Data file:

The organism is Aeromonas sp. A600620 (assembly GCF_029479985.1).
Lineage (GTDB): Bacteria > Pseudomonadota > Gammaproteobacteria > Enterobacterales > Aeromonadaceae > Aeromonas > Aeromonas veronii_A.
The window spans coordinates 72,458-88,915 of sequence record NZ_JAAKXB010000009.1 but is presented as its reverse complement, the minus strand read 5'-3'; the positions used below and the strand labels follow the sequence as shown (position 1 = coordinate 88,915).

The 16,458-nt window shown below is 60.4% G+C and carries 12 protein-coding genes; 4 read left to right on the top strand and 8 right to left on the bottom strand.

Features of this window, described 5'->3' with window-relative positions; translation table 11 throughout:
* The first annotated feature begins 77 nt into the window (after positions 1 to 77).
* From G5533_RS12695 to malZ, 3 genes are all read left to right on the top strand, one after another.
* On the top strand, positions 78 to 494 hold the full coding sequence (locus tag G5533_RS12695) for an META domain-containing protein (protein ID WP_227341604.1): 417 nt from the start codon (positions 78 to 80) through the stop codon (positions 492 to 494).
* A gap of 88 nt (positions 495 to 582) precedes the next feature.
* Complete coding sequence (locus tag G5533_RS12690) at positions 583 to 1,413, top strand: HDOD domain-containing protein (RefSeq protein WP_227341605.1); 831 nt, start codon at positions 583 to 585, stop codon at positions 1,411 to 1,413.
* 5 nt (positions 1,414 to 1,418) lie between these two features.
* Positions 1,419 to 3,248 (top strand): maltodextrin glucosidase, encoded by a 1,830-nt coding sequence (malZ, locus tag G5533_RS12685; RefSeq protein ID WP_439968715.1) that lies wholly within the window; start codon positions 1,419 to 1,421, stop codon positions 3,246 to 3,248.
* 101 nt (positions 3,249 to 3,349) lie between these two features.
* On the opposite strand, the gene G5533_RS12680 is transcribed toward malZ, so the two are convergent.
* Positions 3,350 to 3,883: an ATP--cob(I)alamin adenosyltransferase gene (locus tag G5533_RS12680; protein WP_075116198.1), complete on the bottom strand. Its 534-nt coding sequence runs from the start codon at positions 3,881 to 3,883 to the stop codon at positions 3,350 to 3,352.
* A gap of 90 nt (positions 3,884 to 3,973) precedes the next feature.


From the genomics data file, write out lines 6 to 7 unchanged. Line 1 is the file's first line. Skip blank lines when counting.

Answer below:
* The first annotated feature begins 77 nt into the window (after positions 1 to 77).
* From G5533_RS12695 to malZ, 3 genes are all read left to right on the top strand, one after another.